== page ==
Juanel de la Forêt explains working with her romantic and creative partner, Jesse-Leigh Elford as photography-production team Elford/De la Forêt.
We’re not afraid to simmer and boil in order to arrive at a distilled clarity. Our polar personalities come together in this way, and that’s how we arrive at images that can have seemingly contradicting forces: strong yet delicate, composed yet perturbed, constructed yet mercurial. It takes work to find the common thread, otherwise the result will be schizophrenic. It also gives us the opportunity to create something together that we wouldn’t separately. During this process we don’t waste time candy-coating observations or dancing around each other’s sensitivities. What we do and what we have in each other is too precious to us to let egos erode it.
Jenna Bass and Hannes Bernard relate tales of the bizarre and thrilling adventure of starting Jungle Jim, a bi-monthly African pulp fiction magazine that pushes the boundaries of cultural mash-ups and cheap, creative DIY publishing.
If we want to copy anything from the West, I think it should be the focus on critical design, contextual awareness and a fuck-you-attitude to what we think is interesting, urgent or even popular, instead of importing aesthetics simply because their euro-ness, celebrity or association with big brands give us some sense of global recognition. I think the ultimate defining characteristic of the creative industry in SA is the ability to radically redefine how we imagine, see and produce ‘Africa’, and we should take advantage of that as it will have greater global currency in the long run.
22 year old photographer, filmmaker, musician and writer Sibs Shongwe-La Mer speaks to us about teenage angst, boredom, young love and how creativity keeps him sane.
I’ve left my life open to experiences instead of trying to normalise my life or condemn my curiosities. I think that’s a really important thing to aspire to as an artist. I know as much about Christmas at cheap strip clubs in Hillbrow as I do about falling for a girl in a boarding room in Paris. These dualities I cherish.
Gavin Elder tells us about his wild career that’s taken him around the world shooting for the likes of ACDC, Duran Duran, Pink Floyd, Springbok Nude Girls,Felix Laband, Cypress Hill, Violent Femmes, Bush, David Bowie and artists Brett Murray, Jeff Koons, Friday Jibu, Giles Walker and Shepard Fairey. And he’s worked with the David Lynch.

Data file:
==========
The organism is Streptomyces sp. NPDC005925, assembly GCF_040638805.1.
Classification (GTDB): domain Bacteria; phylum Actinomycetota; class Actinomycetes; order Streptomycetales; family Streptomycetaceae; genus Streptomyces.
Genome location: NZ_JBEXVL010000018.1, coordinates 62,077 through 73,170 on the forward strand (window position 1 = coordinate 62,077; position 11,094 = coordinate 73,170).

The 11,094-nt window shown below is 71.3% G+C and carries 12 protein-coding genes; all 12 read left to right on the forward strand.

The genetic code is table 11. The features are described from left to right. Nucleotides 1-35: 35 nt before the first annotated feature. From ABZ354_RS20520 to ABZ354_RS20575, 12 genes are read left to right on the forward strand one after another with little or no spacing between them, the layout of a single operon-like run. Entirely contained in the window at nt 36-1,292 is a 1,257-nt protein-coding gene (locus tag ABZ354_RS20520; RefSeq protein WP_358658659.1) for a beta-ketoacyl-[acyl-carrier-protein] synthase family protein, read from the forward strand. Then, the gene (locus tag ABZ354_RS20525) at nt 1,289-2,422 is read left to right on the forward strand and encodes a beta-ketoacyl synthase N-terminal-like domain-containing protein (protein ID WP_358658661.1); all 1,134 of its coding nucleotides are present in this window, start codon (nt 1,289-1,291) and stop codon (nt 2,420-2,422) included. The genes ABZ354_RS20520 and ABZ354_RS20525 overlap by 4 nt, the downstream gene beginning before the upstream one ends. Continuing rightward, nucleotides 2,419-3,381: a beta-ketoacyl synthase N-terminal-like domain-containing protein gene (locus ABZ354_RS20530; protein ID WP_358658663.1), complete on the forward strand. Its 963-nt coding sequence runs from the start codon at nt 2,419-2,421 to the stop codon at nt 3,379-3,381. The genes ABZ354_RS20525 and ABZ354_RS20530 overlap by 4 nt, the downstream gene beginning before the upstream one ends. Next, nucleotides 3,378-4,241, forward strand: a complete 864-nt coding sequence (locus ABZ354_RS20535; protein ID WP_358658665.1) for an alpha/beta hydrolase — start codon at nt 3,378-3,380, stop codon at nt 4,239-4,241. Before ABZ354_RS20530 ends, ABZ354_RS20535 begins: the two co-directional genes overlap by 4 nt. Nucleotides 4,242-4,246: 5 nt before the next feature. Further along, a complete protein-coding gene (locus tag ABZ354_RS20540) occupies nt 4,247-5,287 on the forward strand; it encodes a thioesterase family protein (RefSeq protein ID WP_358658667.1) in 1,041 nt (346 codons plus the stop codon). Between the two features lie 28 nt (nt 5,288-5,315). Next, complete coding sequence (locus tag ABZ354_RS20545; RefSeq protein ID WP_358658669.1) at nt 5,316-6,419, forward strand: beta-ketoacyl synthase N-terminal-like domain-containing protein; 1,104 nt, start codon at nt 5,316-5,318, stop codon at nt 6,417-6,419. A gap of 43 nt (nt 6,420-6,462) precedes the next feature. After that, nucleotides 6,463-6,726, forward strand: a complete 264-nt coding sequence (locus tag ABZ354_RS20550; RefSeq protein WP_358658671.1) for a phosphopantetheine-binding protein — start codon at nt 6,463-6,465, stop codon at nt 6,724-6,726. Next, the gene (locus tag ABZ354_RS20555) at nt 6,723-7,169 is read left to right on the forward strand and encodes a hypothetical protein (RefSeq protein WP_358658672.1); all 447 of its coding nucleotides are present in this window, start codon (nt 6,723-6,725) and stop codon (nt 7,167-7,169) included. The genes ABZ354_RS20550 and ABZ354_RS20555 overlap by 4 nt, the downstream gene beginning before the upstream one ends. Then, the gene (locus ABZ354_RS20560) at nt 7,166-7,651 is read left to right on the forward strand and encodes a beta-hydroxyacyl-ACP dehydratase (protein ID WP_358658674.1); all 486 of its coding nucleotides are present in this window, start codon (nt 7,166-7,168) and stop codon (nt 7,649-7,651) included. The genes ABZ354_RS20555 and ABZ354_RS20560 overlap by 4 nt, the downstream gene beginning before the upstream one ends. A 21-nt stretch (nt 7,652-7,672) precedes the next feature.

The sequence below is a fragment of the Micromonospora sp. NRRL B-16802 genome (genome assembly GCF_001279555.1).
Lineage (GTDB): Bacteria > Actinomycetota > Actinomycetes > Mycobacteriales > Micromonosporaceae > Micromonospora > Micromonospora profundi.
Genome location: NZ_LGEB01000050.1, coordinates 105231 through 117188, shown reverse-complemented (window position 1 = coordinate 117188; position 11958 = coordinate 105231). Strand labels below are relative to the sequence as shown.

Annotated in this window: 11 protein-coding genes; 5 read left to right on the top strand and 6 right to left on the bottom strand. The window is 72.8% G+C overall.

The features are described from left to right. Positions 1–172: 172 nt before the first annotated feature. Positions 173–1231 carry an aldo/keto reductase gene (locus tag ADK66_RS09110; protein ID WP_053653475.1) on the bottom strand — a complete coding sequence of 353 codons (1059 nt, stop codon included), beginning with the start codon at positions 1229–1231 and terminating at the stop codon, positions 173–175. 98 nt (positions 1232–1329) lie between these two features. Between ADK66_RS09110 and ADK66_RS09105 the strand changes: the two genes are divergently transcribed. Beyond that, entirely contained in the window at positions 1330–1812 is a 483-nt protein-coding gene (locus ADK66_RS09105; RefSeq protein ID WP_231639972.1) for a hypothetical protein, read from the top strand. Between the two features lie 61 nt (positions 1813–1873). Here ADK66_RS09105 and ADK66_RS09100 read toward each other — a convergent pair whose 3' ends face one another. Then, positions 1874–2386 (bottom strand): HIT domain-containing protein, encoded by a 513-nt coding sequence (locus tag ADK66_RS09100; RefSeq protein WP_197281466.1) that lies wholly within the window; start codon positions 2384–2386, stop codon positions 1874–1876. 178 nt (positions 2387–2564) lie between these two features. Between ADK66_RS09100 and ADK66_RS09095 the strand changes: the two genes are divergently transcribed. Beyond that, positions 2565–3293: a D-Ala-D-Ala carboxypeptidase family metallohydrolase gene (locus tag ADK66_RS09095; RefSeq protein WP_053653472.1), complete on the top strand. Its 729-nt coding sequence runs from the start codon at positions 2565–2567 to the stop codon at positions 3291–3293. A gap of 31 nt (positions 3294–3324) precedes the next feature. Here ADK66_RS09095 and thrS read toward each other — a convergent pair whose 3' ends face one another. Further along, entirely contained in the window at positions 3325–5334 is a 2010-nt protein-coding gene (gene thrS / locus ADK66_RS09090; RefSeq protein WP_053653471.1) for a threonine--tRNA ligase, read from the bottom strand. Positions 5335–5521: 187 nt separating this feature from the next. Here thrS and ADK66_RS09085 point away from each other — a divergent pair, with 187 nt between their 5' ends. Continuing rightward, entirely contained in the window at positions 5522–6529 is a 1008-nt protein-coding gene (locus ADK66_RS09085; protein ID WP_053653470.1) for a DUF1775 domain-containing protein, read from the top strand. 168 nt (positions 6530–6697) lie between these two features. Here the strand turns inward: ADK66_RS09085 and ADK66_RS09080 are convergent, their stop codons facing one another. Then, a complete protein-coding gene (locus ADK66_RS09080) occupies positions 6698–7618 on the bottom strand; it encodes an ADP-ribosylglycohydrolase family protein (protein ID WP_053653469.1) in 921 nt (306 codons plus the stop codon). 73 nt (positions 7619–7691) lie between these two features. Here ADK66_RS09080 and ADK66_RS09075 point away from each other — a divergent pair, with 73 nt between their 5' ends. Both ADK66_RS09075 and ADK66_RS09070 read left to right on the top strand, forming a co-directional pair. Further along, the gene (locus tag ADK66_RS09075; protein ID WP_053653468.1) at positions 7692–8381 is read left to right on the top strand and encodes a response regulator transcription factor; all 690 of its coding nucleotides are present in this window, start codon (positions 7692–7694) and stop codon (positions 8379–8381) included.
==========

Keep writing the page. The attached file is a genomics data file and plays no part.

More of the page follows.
I started filming with a video camera and used to do basic editing using 2 VHS machines, pressing stop/start to make an edit (seems like the dark ages now!). I then got a job filming events and the company had an AVID editing system which I Iearned how to use. I picked up lighting and directing skills by just doing it, lots of trial and error of course. The skill set came out of necessity – when I am on the road and I want to view and create short edits it’s not realistic having an additional person, so I learnt to edit. If you love what you do, you find a way to gather the necessary skills to enable you to keep working.
Dave Southwood shares the lyrical stories behind his photographs like meeting the Tanzanian stowaways who live under Nelson Mandela boulevard.
Boot prints, bottle tops, a sabre-tooth shard of metal featuring a handle made from wound-up plastic, the remains of an official travel document, the lower mandible of a cow, a half-submerged white packet flagging the spot. So this is what it feels like to be a Mars probe.
I come across what must be a bed and begin to read the scrawled notes at its foot, which supports a highway.
All of a sudden I realise that a ghostly armada of ships floats on a sea of graffitti. I can see inside the ships.
God bless da sea
Rashidi mwanza to sea
neva afrika again
Professor ngaribo Mzala
i like ship no like pussy Sea never dry
Opportunity never come twise
Escape from cape
Sex man chateka, from vingweta
Tegan Bristow introduces us to interactive digital art, educates us on the buzz term ‘Afrofuturism’, and checks in on the local tech art scene.
I suppose I’m an artist who has always been a geek at heart. I love maths and programming, technology for me is a medium. It is the place where I get my hands dirty, experiment and have fun. In addition I think that it is vital to look critically as well as creatively at the medium that really has become an everyday event for most of us. We take too much of what is given to us in technology at face value, I believe that creative people should be challenging technology and how we use it, every day.
Young photographer Hanro Havenga takes us on a custom jaunt down the streets of BestRand.
Sarita Immelman gets real about being a freelance illustrator and designer – making f*#!-ing cool friends, winning metal birds and choosing to disco.
I was hooked on illustration the first time I managed to draw a picture that wasn’t a stick figure. It was a horse. I thought it meant I was going to be a painter with a loft studio, nude models and temper tantrums. The idea that artists get away with certain taboos because they have a “gift” was a very attractive one for me. Turns out that in the real world, the ability to draw a decent horse, usually gets you into an advertising studio where there’s only slightly less nudity. But the tantrums are glorious.
Guy Neveling and Paul Cocks share snapshots from their long-term photography project chronicling the varied characters and characteristics of Main Road in Cape Town as it meanders from the city to the sea.
I think sometimes the hardest part of keeping a project like this going is to go shoot when you are feeling completely uninspired. Not only uninspired in your subject matter but also uninspired with how you are shooting it and the images you are producing. There are times where you feel like everything you are shooting is cliché or boring or just trash and you have to learn to push through those times.
Dinika Govender talks us through the many, many things that make up her day – from baking bespoke biscuits to crafting new media strategy, and pretty much everything else in between.